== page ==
Thursday, August 19, 2010


During World War II, from July 1944 till 1946, the Canadian Army in Europe produced an ordinary-soldier-oriented newspaper called The Maple Leaf.

Sort of a pale version of the American Stars and Stripes.

Its June 29th 1945 edition has an interesting story datelined Vancouver and entitled "PENICILLIN GROWN IN ITALY'S FIELDS".

Newly demobbed Private Donald MacRae, working in a BC logging camp as the first aid medic, is now free to tell an interesting operatic science tale that the highly dignified medical scientists had kept under cover till then.

It was March 1944 before penicillin was flowing freely through conventional channels to the Canadian military in Italy.

(Thank you Pfizer !)

Till then, the Canadian doctors in some hospitals grew unofficial penicillin from spores sent to them from Cairo - ie from Robert Pulvertaft - one of my heroes in the whole penicillin saga.

Nice to know a few lives were saved or helped by this effort.

The instructions certainly sound like Pulvertaft's style - cut a lot of unpeeled potatoes in two, throw in a bucket of warm water with the top exposed to airborne microbes, leave out and about.

Twenty four hours later, put the potatoes in a stew and enjoy.

But the water they soaked in, with the addition of a few mineral salts, was now just about perfect to grow a good brew of yellow penicillin juice in about 6 days, if kept in a cool dank basement.

Call it the poor man's corn steep liquor --- !!!!

(If keeping the potatoes from spoiling before reaching Italy was a priority, we can assume these potatoes might have come from Prince Edward Island via a Halifax convoy.)

A chemist could grow old and die before they figured out why the mold preferred this rather foul smelling mess rather than their pure and expensive 'defined mediums' with added amino acids.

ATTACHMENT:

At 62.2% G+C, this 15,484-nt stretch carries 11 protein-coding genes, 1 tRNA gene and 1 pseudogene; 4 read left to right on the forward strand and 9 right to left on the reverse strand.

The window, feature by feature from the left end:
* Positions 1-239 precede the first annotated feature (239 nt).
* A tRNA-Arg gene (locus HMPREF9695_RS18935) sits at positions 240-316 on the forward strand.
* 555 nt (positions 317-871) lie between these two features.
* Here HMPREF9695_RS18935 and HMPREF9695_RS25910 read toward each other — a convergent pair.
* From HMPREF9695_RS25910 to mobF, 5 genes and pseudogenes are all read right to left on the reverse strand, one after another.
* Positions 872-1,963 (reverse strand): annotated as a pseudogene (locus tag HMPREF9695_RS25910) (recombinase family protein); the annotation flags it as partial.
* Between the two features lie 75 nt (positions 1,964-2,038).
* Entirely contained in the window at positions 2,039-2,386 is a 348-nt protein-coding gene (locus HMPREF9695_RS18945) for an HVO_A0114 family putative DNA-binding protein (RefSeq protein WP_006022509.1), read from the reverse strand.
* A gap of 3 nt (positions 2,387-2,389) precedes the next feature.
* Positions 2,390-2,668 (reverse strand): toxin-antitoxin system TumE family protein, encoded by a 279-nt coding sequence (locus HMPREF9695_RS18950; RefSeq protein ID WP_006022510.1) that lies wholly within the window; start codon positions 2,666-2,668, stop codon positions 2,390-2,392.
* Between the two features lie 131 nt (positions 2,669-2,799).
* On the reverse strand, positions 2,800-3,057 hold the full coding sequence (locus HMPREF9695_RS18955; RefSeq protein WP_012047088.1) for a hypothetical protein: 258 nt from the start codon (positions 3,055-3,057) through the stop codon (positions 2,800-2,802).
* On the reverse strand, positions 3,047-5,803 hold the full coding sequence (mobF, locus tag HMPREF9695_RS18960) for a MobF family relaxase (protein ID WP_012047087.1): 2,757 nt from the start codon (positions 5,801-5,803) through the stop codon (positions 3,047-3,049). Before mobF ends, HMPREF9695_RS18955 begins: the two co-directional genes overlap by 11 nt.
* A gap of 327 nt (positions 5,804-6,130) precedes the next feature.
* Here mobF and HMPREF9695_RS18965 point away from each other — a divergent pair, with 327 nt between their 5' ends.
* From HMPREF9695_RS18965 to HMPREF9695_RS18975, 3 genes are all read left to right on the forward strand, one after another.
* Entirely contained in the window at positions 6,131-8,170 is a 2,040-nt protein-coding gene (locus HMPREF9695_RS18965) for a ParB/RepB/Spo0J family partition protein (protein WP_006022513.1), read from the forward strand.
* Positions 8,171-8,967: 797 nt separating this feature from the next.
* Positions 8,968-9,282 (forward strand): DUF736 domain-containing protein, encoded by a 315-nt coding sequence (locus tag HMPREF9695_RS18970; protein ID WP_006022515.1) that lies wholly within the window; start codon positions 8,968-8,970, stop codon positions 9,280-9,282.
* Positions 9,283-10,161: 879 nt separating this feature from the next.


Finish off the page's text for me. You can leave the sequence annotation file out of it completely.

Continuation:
But an ecologist- or a housewife - could explain it in an instant.

Basically the potatoes were being deliberately put on the road to spoiling and rotting for 24 hours before being cooked and eaten.

For millions of years the fungi had adopted themselves to eating half rotted food - not simple amino acids nor complex proteins either - but rather half digested proteins etc.

Sloppy Seconds, as it were.

Andy Moyer knew what he was about when he told all visiting British researchers that they needn't think the NRRL's farm surplus corn steep liquor was the only thing that would make penicillium grow penicillin - almost any complex dirty -and dirt cheap- farm cast off might work.

"Go look about at what the British breweries throw out, " he said.

POWs and civilian prisoners have always known that potatoes make great contraband brew - now we see it saves lives too !

#3 in an occasional series of articles about morally resolute individuals and food and unofficial penicillin uniting to save lives when the medical establishment, governments and drug companies fell flat.

(#1 Duhig,unofficial penicillin and Vegamite saves lives in Brisbane.)

(#2 Dawson, unofficial penicillin and Jack Frost brown sugar save lives in New York.)

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